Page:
In this lesson, I’ll have my students ask some deeper questions that really ‘get to the heart’ of the story. The Common Core Standards represent a shift in thinking toward reading. They require students to ask and answer questions to deepen their comprehension of the text as well as providing evidence for their answers with support from the text. (RL.2.1). Second graders are able to ask questions, but typically these are surface level questions that don’t improve their understanding, and they usually are not able to provide concrete support for their answers. This lesson will help them use questions to deepen understanding and find evidence to support that understanding.
This is also a great opportunity for students to work on their fluency, rate and expression. These poems that are cyclical help kids read with feeling and develop a good rhythm, adding to their comprehension. (RF.2.4b)
Underlined words below are lesson vocabulary words that are emphasized and written on sentence strips for my Reading & Writing word wall. I pull off the words off the wall for each lesson, helping students understand this key 'reading and writing' vocabulary can be generalized across texts and topics. The focus on acquiring and using these words is part of a shift in the Common Core Standards towards building students’ academic vocabulary. My words are color coded ‘pink’ for literature/’blue’ for reading strategies/’orange’ for informational text/'yellow' for writing/’green’ for all other words)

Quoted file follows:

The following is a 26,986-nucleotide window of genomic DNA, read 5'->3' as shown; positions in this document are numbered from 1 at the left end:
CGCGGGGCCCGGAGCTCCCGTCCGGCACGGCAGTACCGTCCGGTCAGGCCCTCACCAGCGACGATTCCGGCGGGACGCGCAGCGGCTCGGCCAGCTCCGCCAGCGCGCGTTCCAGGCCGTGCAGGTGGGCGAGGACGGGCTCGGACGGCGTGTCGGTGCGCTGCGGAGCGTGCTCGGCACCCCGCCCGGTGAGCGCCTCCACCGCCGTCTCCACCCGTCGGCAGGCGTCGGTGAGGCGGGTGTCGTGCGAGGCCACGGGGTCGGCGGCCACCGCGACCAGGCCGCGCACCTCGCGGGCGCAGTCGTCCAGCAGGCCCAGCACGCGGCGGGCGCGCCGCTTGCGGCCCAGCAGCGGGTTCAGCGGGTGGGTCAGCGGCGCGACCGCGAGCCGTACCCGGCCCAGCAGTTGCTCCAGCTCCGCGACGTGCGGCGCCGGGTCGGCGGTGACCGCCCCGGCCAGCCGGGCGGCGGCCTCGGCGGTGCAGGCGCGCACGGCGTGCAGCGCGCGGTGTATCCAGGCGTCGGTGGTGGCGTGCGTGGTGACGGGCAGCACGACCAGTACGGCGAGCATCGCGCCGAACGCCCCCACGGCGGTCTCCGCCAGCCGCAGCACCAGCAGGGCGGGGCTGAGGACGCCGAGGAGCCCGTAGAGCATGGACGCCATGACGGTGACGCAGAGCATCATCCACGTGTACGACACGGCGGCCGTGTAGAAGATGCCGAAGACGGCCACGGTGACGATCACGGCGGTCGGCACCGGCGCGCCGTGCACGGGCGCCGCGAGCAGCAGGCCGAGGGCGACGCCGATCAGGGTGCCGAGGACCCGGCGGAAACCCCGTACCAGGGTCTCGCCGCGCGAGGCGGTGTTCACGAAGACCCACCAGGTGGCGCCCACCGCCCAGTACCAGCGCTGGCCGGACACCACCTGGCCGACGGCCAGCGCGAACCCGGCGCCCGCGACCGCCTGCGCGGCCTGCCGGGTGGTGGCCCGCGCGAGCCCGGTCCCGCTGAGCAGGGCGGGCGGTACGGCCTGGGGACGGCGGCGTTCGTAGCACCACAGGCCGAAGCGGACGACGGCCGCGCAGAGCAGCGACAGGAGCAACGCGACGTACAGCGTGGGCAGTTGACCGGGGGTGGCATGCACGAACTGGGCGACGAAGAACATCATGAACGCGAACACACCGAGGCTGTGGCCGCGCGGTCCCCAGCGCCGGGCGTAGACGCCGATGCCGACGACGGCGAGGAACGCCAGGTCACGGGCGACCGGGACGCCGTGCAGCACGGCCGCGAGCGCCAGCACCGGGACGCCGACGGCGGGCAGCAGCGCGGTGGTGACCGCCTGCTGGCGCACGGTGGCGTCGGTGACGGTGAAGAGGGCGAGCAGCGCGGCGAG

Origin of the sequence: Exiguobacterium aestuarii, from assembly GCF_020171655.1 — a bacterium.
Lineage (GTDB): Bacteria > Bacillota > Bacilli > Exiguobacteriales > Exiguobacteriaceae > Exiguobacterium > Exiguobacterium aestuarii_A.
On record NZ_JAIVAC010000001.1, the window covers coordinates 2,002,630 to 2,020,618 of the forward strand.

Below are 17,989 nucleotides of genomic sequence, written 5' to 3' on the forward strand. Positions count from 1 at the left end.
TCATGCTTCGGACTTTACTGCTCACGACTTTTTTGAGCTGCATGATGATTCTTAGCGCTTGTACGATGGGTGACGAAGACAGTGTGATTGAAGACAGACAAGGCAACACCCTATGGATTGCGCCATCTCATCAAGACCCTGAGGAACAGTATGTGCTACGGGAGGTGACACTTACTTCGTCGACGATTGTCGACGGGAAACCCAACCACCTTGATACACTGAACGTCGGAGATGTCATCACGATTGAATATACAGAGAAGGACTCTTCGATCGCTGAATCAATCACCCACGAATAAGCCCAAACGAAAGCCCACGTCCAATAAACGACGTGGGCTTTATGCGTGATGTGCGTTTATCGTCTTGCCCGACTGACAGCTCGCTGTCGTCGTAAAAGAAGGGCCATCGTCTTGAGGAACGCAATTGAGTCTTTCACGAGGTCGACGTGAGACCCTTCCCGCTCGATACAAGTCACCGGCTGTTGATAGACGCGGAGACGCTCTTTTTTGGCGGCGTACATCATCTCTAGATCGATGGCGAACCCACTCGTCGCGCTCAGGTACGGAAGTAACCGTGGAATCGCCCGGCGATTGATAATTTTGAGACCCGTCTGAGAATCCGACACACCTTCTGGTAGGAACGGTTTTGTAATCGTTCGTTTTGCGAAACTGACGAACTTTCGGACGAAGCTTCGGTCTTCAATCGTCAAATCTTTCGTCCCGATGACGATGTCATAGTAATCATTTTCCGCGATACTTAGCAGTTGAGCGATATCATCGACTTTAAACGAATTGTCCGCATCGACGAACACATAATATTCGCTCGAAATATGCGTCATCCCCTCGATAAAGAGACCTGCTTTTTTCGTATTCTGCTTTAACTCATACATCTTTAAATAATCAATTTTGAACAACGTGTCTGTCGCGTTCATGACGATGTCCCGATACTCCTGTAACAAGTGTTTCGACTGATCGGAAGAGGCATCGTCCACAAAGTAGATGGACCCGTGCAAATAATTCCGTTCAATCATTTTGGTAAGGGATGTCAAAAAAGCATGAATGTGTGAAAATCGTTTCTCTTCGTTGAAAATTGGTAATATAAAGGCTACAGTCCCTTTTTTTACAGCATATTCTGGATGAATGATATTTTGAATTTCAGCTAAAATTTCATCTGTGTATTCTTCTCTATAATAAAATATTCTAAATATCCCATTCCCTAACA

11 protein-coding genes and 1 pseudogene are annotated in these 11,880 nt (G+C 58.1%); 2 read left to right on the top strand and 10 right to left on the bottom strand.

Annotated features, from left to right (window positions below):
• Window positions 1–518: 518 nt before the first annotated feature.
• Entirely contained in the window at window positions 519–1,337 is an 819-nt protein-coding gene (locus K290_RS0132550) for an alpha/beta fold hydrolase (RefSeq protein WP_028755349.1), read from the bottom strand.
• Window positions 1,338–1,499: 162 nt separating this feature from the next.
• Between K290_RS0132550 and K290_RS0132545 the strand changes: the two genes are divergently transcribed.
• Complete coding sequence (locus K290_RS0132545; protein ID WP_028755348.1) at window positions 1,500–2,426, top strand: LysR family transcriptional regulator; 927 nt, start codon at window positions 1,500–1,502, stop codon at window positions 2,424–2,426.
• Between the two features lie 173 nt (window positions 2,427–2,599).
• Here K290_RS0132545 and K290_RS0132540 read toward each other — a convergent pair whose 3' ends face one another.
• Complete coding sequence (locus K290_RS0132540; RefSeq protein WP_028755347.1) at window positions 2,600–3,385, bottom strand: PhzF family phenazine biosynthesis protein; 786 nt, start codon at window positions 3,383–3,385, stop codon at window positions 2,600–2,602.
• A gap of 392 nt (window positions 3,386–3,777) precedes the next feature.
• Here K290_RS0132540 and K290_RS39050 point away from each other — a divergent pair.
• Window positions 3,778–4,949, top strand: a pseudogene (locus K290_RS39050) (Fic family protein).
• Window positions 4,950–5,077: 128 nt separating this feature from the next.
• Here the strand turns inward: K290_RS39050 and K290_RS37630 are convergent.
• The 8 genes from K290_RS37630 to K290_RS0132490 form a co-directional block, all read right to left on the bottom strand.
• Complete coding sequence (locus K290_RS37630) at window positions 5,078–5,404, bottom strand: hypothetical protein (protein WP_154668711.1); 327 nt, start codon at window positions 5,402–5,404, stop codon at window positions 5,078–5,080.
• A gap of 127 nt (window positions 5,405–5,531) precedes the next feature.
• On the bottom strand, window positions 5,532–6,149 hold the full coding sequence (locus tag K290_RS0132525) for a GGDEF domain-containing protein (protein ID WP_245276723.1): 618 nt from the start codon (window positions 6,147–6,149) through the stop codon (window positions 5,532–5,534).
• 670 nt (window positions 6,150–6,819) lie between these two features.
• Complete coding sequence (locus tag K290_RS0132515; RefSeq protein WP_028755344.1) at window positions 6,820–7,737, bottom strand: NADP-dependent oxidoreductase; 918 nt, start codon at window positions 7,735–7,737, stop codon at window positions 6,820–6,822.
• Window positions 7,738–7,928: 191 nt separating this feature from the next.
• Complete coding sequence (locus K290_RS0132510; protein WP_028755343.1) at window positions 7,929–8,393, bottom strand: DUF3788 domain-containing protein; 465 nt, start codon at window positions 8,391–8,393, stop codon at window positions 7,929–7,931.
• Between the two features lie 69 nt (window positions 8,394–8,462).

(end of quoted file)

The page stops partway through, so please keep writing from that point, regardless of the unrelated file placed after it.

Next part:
This is the last lesson that I’m teaching as part of a questioning unit. My students are comfortable asking and answering the 3 kinds of questions (inferential, literal and evaluative). If you have not taught lessons about question writing, I encourage you to look at some of the earlier lessons so your students get some practice with writing and answering questions. These lessons include The Whys and Whens of Questioning about Literature, So What Do You Think, Using Evaluative Questions with Literature, Evaluative Questions-Pick Your Side and Argue, Questions Help Us See How Characters Develop, That Striking Language, Ask Questions About Those Illustrations and The 'What's' and 'Where's' of Literature.
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Scaffolding and Special Education: This lesson could be scaffolded up or down, depending on student ability.
Students may need prompting on a whiteboard or to work with the teacher to write the questions. It can be very difficult for students with language challenges to write questions, so the teacher should monitor their progress carefully. Individualize for students - ask them why they chose answers and where they found the answers. Here's how I individualized instruction with a student who has speech challenges.
Students with more language abilities should be challenged to use some of the higher level vocabulary in the book, including 'gobbled', 'creature' and 'monstrous'.